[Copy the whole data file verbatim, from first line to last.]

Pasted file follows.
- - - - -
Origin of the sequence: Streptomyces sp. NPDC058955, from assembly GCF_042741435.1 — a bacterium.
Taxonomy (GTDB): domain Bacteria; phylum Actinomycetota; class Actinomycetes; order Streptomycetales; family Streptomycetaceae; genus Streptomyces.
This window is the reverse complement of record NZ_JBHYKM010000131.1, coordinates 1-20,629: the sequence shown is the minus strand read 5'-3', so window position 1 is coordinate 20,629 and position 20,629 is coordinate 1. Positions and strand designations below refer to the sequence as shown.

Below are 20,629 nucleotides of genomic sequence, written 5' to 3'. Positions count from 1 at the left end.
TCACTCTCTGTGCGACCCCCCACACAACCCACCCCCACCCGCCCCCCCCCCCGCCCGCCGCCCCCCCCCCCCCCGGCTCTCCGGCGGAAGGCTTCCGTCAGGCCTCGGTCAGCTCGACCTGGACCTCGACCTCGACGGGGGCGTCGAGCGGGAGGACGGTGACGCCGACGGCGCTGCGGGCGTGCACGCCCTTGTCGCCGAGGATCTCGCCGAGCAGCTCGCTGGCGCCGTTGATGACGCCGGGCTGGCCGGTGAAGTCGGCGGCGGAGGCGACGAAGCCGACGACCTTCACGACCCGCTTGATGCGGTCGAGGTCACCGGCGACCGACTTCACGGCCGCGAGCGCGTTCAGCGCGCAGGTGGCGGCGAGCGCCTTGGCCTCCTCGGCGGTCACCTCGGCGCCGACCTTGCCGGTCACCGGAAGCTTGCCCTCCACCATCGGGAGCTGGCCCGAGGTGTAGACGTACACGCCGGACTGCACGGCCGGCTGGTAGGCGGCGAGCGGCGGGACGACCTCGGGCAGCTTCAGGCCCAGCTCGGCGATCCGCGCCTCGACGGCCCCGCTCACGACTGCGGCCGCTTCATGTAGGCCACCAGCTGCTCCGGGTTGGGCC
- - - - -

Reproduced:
Origin of the sequence: Streptomyces sp. NPDC058955, from assembly GCF_042741435.1 — a bacterium.
Taxonomy (GTDB): domain Bacteria; phylum Actinomycetota; class Actinomycetes; order Streptomycetales; family Streptomycetaceae; genus Streptomyces.
This window is the reverse complement of record NZ_JBHYKM010000131.1, coordinates 1-20,629: the sequence shown is the minus strand read 5'-3', so window position 1 is coordinate 20,629 and position 20,629 is coordinate 1. Positions and strand designations below refer to the sequence as shown.

Below are 20,629 nucleotides of genomic sequence, written 5' to 3'. Positions count from 1 at the left end.
TCACTCTCTGTGCGACCCCCCACACAACCCACCCCCACCCGCCCCCCCCCCCGCCCGCCGCCCCCCCCCCCCCCGGCTCTCCGGCGGAAGGCTTCCGTCAGGCCTCGGTCAGCTCGACCTGGACCTCGACCTCGACGGGGGCGTCGAGCGGGAGGACGGTGACGCCGACGGCGCTGCGGGCGTGCACGCCCTTGTCGCCGAGGATCTCGCCGAGCAGCTCGCTGGCGCCGTTGATGACGCCGGGCTGGCCGGTGAAGTCGGCGGCGGAGGCGACGAAGCCGACGACCTTCACGACCCGCTTGATGCGGTCGAGGTCACCGGCGACCGACTTCACGGCCGCGAGCGCGTTCAGCGCGCAGGTGGCGGCGAGCGCCTTGGCCTCCTCGGCGGTCACCTCGGCGCCGACCTTGCCGGTCACCGGAAGCTTGCCCTCCACCATCGGGAGCTGGCCCGAGGTGTAGACGTACACGCCGGACTGCACGGCCGGCTGGTAGGCGGCGAGCGGCGGGACGACCTCGGGCAGCTTCAGGCCCAGCTCGGCGATCCGCGCCTCGACGGCCCCGCTCACGACTGCGGCCGCTTCATGTAGGCCACCAGCTGCTCCGGGTTGGGCC